Ermak Travel Guide

 

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Location: 180 km (110 mi) West of Arusha   Map

Area: 100 sq mi (264 sq km)

Age: 2.5 million years

Ngorongoro Crater

Ngorongoro Crater

 

 

 

 

 

Description of Ngorongoro Crater

 

Ngorongoro Crater is a Conservation Area located 180 km (110 mi) West of Arusha in Tanzania. Ngorongoro Crater was formed 2.5 million years ago as a large volcanic caldera after collapse of a large volcano. Ngorongoro Crater covers an area of 100 sq mi (264 sq km). Ngorongoro Crater was formed 2.5 million years ago after collapse of a volcano. From above this unusual geologic formations looks like a chalice with its walls reaching a height of 1000 meters above the lowest point. Ngorongoro Crater covers an area of 100 sq mi (264 sq km) with a total diameter of 19 kilometers.

 

Due to the elevation and dynamics of the air masses, the microclimate in Ngorongoro varies greatly depending on the location. Higher areas are usually wet and foggy. The plain is subject to strong temperature fluctuations. Most precipitation falls in November and April; their amount also varies greatly depending on location. The edges of the crater are covered with shrubbery and are wet savannah with tall grass and residual evergreen mountain forests. At the bottom of the crater, the grass is shorter; there are sources for drinking and acacia forests.

About 25 thousand animals live in the crater; it has the highest density of predators in all of Africa. Especially often in Ngorongoro there are zebras, buffalos and various types of antelopes, such as wildebeest, cannons and gazelles. They are hunted by lions and leopards living in the crater. In addition to them, black rhinos, elephants and, which is unusual for these latitudes, hippos also live in Ngorongoro. Large migratory flows of animals from the Serengeti often pass through the Ngorongoro Crater.

 

 

 

At the beginning of the XX century, a German farmer Adolf Zidopf with his wife Paula settled in a deserted crater and began to engage in cattle breeding and wheat cultivation. At this time, a small group of Masai settled in the crater to mutually help each other in raising livestock and repelling the attacks of predators. At the end of World War I, Zidopf returned to Germany. The Masai also left the crater - they were evicted, since poachers could hide among them.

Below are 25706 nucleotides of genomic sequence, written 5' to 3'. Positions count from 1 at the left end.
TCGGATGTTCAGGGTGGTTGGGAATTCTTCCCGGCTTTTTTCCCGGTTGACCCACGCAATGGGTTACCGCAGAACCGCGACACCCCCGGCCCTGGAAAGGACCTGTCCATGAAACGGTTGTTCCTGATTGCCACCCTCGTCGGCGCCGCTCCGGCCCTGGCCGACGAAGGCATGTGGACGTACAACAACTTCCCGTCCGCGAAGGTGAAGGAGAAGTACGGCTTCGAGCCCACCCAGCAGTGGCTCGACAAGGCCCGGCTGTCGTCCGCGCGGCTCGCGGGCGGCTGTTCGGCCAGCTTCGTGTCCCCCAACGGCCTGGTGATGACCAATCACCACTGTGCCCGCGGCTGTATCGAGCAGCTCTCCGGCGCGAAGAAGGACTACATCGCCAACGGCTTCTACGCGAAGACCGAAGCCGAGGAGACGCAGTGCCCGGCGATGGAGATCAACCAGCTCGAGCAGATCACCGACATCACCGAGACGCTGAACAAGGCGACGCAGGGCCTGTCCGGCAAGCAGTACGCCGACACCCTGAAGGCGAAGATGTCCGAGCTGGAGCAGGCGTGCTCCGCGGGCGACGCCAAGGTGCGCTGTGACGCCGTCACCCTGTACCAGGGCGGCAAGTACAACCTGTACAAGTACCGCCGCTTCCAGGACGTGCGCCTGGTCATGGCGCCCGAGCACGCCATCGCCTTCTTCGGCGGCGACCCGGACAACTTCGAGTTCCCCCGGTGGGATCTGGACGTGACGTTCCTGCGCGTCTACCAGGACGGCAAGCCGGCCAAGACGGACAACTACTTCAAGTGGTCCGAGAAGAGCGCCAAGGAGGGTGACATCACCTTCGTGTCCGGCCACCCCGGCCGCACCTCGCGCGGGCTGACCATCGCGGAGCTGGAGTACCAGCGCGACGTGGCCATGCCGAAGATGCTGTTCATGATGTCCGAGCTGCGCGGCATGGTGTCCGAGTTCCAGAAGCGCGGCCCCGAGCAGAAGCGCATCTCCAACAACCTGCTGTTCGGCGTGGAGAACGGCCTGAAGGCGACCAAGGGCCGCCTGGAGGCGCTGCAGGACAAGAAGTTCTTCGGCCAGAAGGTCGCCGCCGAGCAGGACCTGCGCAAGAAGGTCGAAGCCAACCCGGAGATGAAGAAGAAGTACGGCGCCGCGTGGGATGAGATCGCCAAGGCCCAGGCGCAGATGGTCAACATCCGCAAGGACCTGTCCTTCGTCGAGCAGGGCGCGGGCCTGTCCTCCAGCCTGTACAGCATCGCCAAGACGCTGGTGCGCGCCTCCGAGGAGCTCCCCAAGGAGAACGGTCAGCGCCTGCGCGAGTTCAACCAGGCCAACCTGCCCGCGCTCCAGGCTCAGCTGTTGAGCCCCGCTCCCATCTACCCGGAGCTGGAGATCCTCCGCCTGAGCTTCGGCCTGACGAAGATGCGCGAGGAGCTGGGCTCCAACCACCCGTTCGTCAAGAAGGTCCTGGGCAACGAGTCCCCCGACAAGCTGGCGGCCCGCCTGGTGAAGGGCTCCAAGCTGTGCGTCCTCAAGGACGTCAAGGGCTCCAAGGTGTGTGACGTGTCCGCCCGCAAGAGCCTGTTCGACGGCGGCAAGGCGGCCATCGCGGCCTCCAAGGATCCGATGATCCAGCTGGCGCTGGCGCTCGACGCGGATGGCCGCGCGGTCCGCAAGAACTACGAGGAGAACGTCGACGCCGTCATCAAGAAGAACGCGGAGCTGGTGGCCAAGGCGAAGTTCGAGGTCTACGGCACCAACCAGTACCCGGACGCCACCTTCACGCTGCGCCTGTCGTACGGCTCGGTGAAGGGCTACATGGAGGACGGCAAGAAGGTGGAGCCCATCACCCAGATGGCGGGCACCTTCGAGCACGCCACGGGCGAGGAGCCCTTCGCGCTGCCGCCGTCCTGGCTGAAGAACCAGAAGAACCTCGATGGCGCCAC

Since 1951, the crater has been part of the Serengeti National Park. In 1959, a special reserve was created outside the crater - the Ngorongoro Conservation Area, in which the Masai were allowed to settle and graze livestock. In 1975, agricultural activity in the crater was finally banned. In 1979, Ngorongoro Crater was included in the UNESCO World Heritage List as an outstanding natural monument, and in 1981 it was recognized as a biosphere reserve.

In a 2006 report to the World Natural Heritage Commission, the administration indicates that the growing number of tourists' cars in the park is becoming an increasing problem. In the outer territories of the park, residents of neighboring regions try to settle every now and then, and repeatedly had to eliminate illegal agricultural land. Recently, in the whole national park there are up to 60 thousand shepherds with more than 350 thousand head of cattle. This is much more than it is possible to feed without illegal grain cultivation. The Tanzanian government is going to solve the problem by purchasing land outside the park.

 

 

 

 

 

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